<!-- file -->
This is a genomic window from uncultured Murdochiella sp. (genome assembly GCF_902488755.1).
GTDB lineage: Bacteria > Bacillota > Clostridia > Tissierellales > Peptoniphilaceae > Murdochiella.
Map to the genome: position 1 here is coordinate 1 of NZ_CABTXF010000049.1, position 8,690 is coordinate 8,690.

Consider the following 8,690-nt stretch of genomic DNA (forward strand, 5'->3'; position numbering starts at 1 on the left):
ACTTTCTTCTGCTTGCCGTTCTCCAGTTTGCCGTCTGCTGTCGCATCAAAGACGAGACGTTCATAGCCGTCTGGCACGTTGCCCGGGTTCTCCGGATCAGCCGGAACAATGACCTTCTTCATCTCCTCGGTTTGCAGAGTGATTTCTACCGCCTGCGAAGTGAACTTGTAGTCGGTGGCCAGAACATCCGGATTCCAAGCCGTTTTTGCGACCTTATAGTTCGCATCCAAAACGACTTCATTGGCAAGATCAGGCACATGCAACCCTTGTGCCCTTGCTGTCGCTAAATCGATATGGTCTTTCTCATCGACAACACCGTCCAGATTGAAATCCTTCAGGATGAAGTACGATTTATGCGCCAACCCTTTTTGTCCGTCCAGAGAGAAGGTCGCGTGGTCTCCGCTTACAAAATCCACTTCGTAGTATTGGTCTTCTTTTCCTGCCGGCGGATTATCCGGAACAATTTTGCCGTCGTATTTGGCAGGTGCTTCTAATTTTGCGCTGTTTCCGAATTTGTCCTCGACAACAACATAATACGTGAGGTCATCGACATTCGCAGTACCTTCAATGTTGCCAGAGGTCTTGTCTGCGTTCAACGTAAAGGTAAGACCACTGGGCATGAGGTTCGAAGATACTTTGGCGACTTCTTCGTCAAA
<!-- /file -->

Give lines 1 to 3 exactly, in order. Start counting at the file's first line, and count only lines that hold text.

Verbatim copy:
This is a genomic window from uncultured Murdochiella sp. (genome assembly GCF_902488755.1).
GTDB lineage: Bacteria > Bacillota > Clostridia > Tissierellales > Peptoniphilaceae > Murdochiella.
Map to the genome: position 1 here is coordinate 1 of NZ_CABTXF010000049.1, position 8,690 is coordinate 8,690.